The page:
Win a Fokin hoe blade this week in the Gear forum!

Anna Holmes

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since Apr 29, 2014
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Recent posts by Anna Holmes

Hi Angie, I had free range chickens in the size you mention, and it was a real challenge. I think the comments on a chicken tractor being the best way to go is right, and i am building one at the moment, for the 3 birds i am about to buy (to replace the last ones that were got by the fox). They really tear up the garden, and also their droppings aren't great in that size space if you have visitors or small children! I also lost the eggs, as I was never sure where they were laying them, and would eventually find them weeks later. At the moment, I'm trying to make a chicken tractor out of the ribs of an old tent covered in chicken wire, that i will be able to move easily in the garden. No idea if this will work, if it does i will post pictures! I want something i can move easily on my own, and give them fresh dirt to scratch in every few days, while keeping my plants safe.
Good luck!
4 years ago
Thanks Luke, great info. What would you plant in that situation? We are in UK, no idea what zone, keep meaning to look it up! I was thinking a kale crop or something like that, but that would be probably more seasonably appropriate later in the year. I was wondering maybe about turnips which or beetroots... they both come up pretty quick here at that time of year, and the beetroots would have the extra benefit of leaves attached.
4 years ago
Thanks Luke, that's exactly what i was thinking of doing, in terms of subdividing the space into 5 or 6 areas and move through it slowly.

With the tamworths, I've read that they can be a bit hard for a beginner to handle. Something to do with temperament, or being a little boisterous, boar-like or something. Would you agree?
4 years ago
Hello everyone, i'm a first time pig keeper and looking to get 2 or 3 weaners in the next few weeks to grow mainly to root up 1/4 acre of pasture that i can grow in for my market garden, but also to freeze and eat when we harvest them.

My question is, what would be the best breed for me to go for, to make sure they root the soil, rather than graze. And preferably be able to harvest at 6 months age, rather than slower growing.

I'm in the UK and have seen a lot of adverts for Gloucester Old Spot or Oxford Sandy Blacks, just want to make sure these will do the job. Thanks for your advice!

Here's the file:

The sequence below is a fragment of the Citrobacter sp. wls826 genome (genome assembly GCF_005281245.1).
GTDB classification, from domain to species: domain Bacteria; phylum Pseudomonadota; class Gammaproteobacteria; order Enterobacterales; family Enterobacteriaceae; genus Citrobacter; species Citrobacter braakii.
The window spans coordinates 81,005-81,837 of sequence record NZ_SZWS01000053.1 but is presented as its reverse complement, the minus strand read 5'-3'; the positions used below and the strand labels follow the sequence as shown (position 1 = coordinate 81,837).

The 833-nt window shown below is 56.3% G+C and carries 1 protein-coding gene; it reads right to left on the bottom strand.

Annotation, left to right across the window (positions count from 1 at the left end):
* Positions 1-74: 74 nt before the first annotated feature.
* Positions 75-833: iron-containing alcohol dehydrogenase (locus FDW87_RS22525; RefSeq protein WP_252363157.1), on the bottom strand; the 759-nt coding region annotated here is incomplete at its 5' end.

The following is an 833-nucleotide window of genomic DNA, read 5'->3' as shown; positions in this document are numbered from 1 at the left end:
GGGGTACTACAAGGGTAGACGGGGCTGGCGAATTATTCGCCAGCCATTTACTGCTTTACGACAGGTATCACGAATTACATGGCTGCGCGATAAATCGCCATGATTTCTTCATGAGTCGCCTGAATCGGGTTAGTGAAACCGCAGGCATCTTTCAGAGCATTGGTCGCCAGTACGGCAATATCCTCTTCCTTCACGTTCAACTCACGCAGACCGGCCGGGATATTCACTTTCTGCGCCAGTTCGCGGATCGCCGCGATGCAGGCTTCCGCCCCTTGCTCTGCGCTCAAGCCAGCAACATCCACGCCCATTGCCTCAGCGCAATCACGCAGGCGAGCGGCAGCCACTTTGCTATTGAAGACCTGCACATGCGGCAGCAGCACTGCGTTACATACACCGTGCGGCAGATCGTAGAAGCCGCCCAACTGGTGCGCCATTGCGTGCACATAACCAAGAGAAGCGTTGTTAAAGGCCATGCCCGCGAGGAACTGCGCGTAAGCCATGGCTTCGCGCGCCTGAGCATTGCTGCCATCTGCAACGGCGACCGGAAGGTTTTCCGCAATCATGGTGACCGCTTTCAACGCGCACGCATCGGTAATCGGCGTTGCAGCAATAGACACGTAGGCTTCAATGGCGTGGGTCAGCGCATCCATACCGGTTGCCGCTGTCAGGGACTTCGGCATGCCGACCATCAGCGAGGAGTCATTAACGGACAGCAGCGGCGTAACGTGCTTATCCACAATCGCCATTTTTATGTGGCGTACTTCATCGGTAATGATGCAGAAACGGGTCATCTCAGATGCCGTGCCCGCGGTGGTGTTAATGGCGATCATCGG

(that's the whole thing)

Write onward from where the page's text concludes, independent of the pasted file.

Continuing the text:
4 years ago

Burra Maluca wrote:When I was chasing this over ten years ago, one of the criteria was to the proposed business be likely to generate a 'living wage', which was then considered to be £10,000 a year. Plus you had to demonstrate why you needed to be on the land.

I'm not sure how things have changed, but maybe that will help point you in the right direction.



Thanks Burra. Did you get PP? I'm wondering if i can seen any examples of how people demonstrated they needed to be on the land.
4 years ago
Hi Everyone,
this is my first posting to this forum, although i've been reading the posts, and loving them, for years.

I live in the UK and have made the decision to buy some acres (anything between 3 to 10) and get permitted rural development planning permission for them to build a home.

My question is, has anyone else reading this forum done this? Planning permission for a dwelling in the UK is almost impossible to get on agricultural land, but if you present a decent business plan for an agriculture business and a sound explanation of why you need to live on the land, the planning permission is often granted.

I want to start an organic, permaculture-based market garden, growing vegetables to sell at farmers markets in North London and Cambridgeshire. I would use livestock in a permaculture sense to help manage the land, and keep the by-products for my family. I'd love any advice on how i can present the best case for needing to live on the land - i.e. be there for frost protection, growing plants from modules, hardening them off etc. I'd also love to hear from anyone in the UK who might have been through this process, who could maybe give some advice?

To buy a smallholding here costs upwards of £500,000. I can buy five acres of land in the region of £100,000 and put a caravan on it, and with two small children and little money this is my only option to make the dream happen!

thanks everyone,
Anna
4 years ago